Luang Prabang, Vang Vieng & Vientiane, Laos
Initial Thoughts: Driving into Luang Prabang on the back of a converted pickup truck after two days aboard a boat felt like waking up on a new continent. As a UNESCO World Heritage site, Luang Prabang boasts gorgeous French colonial buildings, wide-tree lined avenues and a market selling elaborate baguette sandwiches. It was a world apart from the Asia I’d seen thus far. In a future post, I plan to try to unpack the complex socio-economic impacts of colonialism and development on Laos, but on my first day I simply marvelled at the lovely town and beautifully untouched natural surroundings.
Best Moments: My memories of Laos come to me in shades of green and blue. They invariably take place out of doors in the baking heat of Laos in autumn. I vividly remember climbing to top Mount Phu Si in the centre of Luang Prabang and relishing the view of the rolling green hills until the sunset over the Mekong River. I find a smile creep across my face when thinking about renting bicycles in Vang Vieng and getting lost along the unmarked, unpaved roads. I can still feel the relief of plunging into the cool, ice-blue waters of the Kuang Si Waterfall pools after a gruelling hike to the top. I can recall the giddy, youthful feeling of freedom that came from tubing down the Nam Song River under a clear blue sky.
Take Away: Having been tempted by a friend to visit only a few days prior to arriving in Laos, I actually knew very little about the country. I hadn’t even glanced at a guide book or read a blog post until stepping foot in Luang Prabang. A quick online search informed me of an infamous town in central Laos where backpacker kids go together for multi-day ragers that frequently ended in death. After spending two days in the company of some less than desirable travel companions (read: drunk), I vowed I would not be visiting the town of Vang Vieng. However on that same boat ride I’d made some lovely new friends with whom I ended up spending the next month and as a group we decided to make a stop in Vang Vieng. Travelling as a group has it’s advantages, not the least of which is you find yourself where you’d never expect to be. I never could have imagined that I would have hiked to remote swimming holes in the base of caves, or swung from a rope swing into the brilliant Blue Lagoon, or enjoyed stopping for a beer while tubing down a rushing river. If I’d never given an apparent party town a chance, I’d never have experienced the allure and appeal of the Laos countryside.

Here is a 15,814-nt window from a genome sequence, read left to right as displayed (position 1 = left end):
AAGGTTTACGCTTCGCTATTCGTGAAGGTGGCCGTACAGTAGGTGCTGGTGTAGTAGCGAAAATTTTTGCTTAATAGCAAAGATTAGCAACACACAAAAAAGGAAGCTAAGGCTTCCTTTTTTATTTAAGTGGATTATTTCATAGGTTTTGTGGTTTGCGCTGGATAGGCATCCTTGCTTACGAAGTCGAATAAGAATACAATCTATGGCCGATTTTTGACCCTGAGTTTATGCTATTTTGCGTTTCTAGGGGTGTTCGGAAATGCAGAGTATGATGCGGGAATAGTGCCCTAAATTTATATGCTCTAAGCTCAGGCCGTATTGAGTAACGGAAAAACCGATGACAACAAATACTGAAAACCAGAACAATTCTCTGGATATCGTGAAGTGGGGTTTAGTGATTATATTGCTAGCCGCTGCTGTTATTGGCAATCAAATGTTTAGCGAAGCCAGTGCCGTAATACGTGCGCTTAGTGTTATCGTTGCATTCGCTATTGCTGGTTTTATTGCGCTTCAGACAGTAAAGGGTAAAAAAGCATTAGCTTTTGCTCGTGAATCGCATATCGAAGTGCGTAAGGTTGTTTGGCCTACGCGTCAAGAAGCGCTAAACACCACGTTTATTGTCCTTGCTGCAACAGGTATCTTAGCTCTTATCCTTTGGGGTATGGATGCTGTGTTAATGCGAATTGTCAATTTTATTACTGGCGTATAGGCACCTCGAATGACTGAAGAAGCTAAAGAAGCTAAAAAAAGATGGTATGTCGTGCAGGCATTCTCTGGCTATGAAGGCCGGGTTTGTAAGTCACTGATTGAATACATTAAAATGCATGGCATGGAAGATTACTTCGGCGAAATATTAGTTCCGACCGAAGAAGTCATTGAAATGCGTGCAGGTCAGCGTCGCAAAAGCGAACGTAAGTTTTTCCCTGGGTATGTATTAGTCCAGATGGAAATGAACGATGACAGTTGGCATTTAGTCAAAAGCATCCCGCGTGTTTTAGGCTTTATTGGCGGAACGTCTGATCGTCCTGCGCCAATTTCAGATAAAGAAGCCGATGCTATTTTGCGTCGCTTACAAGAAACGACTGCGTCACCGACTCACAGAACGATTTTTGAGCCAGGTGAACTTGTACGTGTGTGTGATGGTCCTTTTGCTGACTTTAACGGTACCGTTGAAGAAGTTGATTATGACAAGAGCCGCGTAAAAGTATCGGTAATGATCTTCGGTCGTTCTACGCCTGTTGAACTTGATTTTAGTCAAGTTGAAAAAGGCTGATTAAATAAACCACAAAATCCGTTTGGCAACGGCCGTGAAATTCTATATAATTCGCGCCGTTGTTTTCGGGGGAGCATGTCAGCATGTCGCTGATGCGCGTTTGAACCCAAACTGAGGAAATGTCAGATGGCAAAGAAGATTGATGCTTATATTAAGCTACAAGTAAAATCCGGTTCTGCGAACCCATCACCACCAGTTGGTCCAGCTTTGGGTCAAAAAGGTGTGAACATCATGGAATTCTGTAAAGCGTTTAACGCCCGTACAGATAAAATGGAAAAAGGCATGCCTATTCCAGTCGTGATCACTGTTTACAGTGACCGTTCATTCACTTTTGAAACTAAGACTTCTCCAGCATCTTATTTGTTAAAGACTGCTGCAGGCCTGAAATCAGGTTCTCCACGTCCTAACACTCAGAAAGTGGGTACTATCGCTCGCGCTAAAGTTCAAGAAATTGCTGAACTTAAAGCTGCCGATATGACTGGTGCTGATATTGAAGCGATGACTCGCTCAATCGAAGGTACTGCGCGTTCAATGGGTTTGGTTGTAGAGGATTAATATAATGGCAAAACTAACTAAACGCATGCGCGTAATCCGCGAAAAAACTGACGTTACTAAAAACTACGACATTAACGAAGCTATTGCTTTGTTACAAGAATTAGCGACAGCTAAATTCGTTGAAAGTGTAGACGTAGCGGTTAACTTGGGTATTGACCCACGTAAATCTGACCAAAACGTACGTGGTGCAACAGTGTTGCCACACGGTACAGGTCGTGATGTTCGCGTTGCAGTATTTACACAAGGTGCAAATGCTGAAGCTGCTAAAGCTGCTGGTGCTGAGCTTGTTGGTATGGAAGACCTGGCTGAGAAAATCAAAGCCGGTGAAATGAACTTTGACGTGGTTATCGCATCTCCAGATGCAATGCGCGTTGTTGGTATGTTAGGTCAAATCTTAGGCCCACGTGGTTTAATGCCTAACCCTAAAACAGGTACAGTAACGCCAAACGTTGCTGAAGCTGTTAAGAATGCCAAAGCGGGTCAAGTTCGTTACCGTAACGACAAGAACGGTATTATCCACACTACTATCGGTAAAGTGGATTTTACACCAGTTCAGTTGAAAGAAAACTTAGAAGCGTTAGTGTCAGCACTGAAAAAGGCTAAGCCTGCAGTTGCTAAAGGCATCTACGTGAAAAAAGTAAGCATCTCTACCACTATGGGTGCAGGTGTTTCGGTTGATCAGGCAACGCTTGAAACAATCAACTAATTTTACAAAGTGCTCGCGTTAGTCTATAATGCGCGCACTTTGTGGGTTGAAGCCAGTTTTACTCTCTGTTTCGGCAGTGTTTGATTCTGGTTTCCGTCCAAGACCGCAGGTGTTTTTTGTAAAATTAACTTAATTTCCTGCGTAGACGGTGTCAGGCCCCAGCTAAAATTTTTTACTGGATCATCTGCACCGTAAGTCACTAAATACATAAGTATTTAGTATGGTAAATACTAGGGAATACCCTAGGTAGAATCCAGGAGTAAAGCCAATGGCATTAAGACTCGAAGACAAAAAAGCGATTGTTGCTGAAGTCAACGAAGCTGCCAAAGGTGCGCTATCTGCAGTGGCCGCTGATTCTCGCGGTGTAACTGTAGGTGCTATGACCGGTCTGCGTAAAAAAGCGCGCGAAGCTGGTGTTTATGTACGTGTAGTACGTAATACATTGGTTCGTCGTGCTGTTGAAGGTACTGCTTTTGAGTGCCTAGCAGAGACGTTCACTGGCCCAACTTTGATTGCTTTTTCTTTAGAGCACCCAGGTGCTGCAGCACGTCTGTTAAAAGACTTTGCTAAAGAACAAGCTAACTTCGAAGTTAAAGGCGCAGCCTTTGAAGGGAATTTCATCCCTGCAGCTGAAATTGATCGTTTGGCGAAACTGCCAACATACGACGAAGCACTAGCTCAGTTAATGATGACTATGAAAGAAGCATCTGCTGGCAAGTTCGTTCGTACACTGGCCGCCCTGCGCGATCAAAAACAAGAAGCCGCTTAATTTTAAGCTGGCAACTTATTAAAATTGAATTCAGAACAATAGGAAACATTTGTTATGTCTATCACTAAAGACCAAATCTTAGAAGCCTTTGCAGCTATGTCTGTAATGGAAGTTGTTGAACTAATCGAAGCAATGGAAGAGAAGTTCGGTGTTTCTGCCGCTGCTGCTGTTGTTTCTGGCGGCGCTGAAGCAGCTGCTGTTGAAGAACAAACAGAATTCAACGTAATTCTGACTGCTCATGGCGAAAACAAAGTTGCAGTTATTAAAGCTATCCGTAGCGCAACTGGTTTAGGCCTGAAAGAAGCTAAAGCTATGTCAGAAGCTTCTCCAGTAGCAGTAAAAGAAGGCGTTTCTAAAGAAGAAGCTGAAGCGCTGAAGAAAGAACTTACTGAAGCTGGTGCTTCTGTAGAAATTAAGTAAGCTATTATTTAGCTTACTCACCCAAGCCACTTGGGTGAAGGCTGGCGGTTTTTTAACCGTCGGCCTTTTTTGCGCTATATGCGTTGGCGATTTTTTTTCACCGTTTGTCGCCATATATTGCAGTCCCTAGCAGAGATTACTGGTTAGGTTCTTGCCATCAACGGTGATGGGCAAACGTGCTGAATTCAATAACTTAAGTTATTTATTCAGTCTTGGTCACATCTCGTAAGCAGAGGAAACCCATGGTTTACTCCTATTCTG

You can see more photos of my time in Luang Prabang, Vientiane, Vang Vieng on the Global Locavore Facebook page!
Now It’s Your Turn: There aren’t too many places left in the world where you can experience untouched splendor, where nature is more pervasive than human structures, where you can imagine life as it once was. Central Laos offers all of those things and more, but it might be remain that way for long. Visit now while you can. Getting around, finding a place to stay and learning a few local words is easy if you have your very own Lonely Planet Laos. I must admit, although I used my Lonely Planet frequently, I didn’t carry around a paperback version but instead used my iPad Mini which came with me everywhere anyways. You can download the e-book version of this guidebook and dozens others so you are always covered on your trips! Trust me the investment is well worth it for the piece of mind and the amazing adventures!